Don’t use emergency funds to pay tuition!

Broken piggy bank - shutterstock_13790782Q: Does it make sense to use some of our emer­gency fund for tuition? We’ve built up about half of our emer­gency fund, but it’s not like my hus­band is going to lose his job. He’s an offi­cer in the Navy and still has three more years of com­mitt­ment. I’m start­ing phar­macy school in the fall and already have around 8000.00 in school loans from my under­grad. I’m tempted to use our sav­ings to pay my tuition to avoid more school loans. It wouldn’t com­pletely wipe it out, and I’m hop­ing to qual­ify for some schol­ar­ships next year. This wouldn’t be a reg­u­lar occurrence.

–Ash­ley, California

A: I under­stand exactly where you are com­ing from. I’m not a fan of incur­ring debt either. With that said, I wouldn’t do it. I would keep the emer­gency fund intact.

Why? Using your emer­gency fund to pay for school would save you from incur­ring more school debt for sure. But, it would also open you up to incur­ring con­sumer debt.

It’s Not Just About Job Loss
Here is a per­sonal exam­ple to illus­trate the point.

I am pretty secure here in my posi­tion at USAA like your hus­band is with his posi­tion in the Navy. Even so, I still keep cash reserves just in case some­thing unex­pected comes up – like when the tire of my wife’s SUV blew out a while back. If I didn’t have cash in reserve, I would have had to put the $200 for new tire on a credit card. For­tu­nately, I was able to pay cash. While this is a small dol­lar exam­ple, it is not that hard to envi­sion pos­si­ble larger ones – appli­ance replace­ment, home repair, auto acci­dents, uncov­ered med­ical costs, etc.

I agree that school debt isn’t fun to have. But, credit card debt is much worse. It’s more expen­sive, it looks worse on your credit record, and it car­ries a much heav­ier psy­cho­log­i­cal weight than stu­dent loan debt.

For all of these rea­sons (and prob­a­bly a few more), I’d keep the cash intact.

Thanks so much for your ques­tion and good luck in school!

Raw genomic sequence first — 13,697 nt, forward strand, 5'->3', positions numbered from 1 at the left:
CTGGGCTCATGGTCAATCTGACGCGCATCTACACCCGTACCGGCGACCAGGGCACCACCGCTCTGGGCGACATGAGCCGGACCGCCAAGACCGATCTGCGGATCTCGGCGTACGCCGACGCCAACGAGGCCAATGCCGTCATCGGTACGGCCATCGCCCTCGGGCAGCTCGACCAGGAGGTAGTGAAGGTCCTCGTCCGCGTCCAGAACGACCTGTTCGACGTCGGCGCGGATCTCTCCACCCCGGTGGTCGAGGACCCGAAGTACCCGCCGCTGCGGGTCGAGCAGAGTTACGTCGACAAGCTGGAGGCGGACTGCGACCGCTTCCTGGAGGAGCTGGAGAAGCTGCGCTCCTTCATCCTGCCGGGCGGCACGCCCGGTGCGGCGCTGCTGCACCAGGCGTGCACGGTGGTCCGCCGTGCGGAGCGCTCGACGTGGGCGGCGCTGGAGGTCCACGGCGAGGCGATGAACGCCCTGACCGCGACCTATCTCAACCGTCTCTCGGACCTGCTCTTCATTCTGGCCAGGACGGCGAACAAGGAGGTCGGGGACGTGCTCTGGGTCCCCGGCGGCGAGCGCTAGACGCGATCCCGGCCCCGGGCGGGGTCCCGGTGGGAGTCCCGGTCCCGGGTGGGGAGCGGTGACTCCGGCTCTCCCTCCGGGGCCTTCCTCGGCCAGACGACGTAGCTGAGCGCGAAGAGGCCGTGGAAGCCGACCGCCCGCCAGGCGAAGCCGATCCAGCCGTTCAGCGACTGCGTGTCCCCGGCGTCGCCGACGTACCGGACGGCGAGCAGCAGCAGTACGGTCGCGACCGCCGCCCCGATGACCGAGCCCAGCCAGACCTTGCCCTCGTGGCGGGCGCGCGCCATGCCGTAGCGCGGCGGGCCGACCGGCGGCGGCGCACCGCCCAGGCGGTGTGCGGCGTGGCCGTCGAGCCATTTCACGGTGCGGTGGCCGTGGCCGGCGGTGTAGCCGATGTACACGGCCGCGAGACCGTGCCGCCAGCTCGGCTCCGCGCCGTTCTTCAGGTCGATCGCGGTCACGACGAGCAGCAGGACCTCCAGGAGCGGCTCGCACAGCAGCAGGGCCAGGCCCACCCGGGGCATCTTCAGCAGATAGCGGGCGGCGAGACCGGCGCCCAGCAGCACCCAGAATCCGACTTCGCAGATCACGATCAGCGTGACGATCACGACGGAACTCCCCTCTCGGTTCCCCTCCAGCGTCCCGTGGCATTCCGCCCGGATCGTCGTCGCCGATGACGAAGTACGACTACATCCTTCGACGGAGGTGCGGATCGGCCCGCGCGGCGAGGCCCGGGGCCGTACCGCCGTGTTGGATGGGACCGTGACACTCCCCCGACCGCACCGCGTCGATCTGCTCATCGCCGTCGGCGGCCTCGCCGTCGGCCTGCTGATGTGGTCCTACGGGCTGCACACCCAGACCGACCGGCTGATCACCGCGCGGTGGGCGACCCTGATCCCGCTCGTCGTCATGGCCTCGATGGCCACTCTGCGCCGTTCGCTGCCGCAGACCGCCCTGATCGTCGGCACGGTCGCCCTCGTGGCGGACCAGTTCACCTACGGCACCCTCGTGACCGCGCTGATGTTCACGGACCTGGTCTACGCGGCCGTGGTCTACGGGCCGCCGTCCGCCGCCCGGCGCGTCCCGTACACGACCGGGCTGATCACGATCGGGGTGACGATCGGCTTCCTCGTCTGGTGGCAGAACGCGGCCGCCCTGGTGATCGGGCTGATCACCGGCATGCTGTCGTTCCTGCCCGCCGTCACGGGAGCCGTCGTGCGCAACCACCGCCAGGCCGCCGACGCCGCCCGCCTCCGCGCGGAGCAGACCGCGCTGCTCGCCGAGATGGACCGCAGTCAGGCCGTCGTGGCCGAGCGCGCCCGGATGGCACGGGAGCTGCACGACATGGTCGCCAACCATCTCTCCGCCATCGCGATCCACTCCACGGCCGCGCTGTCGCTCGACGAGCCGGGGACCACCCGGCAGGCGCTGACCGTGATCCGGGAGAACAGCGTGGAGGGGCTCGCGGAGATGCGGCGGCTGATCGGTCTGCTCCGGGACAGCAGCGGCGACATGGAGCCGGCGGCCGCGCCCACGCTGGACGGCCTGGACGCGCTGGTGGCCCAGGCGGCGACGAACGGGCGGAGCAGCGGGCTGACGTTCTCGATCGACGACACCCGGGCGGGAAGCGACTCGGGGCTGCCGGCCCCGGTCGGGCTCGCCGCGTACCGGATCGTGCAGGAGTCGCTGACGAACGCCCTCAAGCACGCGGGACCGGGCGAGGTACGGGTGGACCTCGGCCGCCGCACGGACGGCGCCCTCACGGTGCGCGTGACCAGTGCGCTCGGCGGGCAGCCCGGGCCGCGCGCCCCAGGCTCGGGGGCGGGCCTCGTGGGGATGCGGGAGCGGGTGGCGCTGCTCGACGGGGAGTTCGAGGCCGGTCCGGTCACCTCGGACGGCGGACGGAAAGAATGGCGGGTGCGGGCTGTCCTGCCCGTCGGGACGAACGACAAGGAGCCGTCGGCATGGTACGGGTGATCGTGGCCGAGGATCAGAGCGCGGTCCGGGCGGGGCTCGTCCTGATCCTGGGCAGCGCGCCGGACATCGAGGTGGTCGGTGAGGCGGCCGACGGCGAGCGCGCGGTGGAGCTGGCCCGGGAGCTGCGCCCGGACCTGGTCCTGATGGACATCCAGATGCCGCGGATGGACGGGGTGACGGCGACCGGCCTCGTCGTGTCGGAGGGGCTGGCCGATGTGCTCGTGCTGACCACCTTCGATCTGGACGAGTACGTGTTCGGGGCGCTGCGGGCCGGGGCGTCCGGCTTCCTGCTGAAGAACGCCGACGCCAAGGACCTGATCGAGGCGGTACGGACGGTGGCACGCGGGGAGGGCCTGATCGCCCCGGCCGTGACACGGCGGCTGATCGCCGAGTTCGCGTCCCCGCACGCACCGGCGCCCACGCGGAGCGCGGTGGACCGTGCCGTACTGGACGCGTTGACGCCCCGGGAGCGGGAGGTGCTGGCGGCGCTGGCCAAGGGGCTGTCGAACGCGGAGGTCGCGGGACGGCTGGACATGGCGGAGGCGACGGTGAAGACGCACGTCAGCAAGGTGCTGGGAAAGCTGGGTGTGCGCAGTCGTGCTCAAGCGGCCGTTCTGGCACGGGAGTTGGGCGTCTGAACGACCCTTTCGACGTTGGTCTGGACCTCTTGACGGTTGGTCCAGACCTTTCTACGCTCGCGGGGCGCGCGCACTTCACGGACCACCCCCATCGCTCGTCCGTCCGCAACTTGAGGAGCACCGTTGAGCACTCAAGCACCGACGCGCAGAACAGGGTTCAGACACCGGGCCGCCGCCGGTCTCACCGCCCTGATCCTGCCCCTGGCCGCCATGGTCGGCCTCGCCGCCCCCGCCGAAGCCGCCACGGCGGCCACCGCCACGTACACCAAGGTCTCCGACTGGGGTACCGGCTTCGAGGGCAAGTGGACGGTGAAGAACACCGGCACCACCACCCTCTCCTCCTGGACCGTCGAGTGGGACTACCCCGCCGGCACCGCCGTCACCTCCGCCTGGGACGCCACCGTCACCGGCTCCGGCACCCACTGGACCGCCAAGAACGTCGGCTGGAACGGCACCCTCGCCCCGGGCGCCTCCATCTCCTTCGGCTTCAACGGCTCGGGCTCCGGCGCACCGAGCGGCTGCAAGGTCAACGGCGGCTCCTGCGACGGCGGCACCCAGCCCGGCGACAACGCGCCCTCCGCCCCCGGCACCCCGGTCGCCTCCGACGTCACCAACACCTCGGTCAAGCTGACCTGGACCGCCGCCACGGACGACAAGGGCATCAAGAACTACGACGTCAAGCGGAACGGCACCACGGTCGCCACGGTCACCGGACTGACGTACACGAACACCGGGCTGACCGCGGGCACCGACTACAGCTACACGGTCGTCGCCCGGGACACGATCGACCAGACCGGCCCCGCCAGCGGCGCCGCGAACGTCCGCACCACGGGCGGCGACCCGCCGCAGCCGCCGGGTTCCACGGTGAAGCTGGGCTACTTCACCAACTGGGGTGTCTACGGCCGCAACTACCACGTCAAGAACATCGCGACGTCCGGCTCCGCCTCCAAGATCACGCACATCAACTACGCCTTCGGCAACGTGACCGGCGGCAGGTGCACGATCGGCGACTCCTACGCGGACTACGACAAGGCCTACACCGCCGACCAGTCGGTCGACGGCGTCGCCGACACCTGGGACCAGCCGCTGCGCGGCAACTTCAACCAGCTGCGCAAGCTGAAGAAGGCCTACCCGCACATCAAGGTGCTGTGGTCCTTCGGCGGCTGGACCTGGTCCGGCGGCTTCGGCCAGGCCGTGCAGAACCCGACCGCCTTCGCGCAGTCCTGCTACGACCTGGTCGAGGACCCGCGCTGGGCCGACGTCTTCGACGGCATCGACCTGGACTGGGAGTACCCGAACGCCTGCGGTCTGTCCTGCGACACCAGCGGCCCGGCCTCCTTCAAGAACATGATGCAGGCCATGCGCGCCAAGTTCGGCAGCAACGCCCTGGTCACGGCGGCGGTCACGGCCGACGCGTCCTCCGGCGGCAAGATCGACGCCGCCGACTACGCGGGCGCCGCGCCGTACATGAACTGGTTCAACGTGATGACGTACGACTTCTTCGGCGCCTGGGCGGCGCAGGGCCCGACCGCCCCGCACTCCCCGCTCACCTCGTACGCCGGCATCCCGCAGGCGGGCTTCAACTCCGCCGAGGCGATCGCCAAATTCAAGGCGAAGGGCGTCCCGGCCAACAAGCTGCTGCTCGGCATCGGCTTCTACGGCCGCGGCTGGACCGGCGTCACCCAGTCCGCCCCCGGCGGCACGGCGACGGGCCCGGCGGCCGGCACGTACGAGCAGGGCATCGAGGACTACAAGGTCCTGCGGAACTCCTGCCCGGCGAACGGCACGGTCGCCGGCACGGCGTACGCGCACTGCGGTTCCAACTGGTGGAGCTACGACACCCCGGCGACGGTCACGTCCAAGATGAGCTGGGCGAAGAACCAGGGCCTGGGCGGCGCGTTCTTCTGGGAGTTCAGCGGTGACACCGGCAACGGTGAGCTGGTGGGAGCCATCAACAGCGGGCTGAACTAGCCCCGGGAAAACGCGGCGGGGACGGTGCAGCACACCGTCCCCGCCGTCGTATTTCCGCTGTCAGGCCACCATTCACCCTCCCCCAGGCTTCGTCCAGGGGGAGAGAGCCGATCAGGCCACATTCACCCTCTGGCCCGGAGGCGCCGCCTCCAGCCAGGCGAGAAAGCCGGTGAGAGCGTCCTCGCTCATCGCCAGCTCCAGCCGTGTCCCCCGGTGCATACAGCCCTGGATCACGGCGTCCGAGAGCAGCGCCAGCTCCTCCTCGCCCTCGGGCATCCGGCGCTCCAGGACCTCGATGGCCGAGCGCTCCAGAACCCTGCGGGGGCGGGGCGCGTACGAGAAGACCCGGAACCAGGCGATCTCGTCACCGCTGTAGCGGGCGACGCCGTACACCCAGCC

Scott

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USAA or its affiliates do not provide tax advice. Taxpayers should seek advice based upon their own particular circumstances from an independent tax advisor. The information is provided for informational purposes only and is not intended to substitute for obtaining professional financial advice. Please thoroughly research and seek professional representation before acting on any information you may have found in this article. This article is in no way attempts to provide advice that relates all personal circumstances.

Examples given are hypothetical illustrations and not an indication of the benefits or features of any USAA product. You should seek policies and advice based upon your own particular circumstances. Sample loans are for illustration purposes only and are not a rate quote, pre-approval, or commitment to lend.

Scott Halliwell and JJ Montanaro are CERTIFIED FINANCIAL PLANNER™ practitioners with USAA Financial Planning Services, one of the USAA family of companies. Certified Financial Planner Board of Standards, Inc. owns the certification marks CFP® and Certified Financial Planner™ in the United States, which it awards to individuals who successfully complete CFP Board's initial and ongoing certification requirements.

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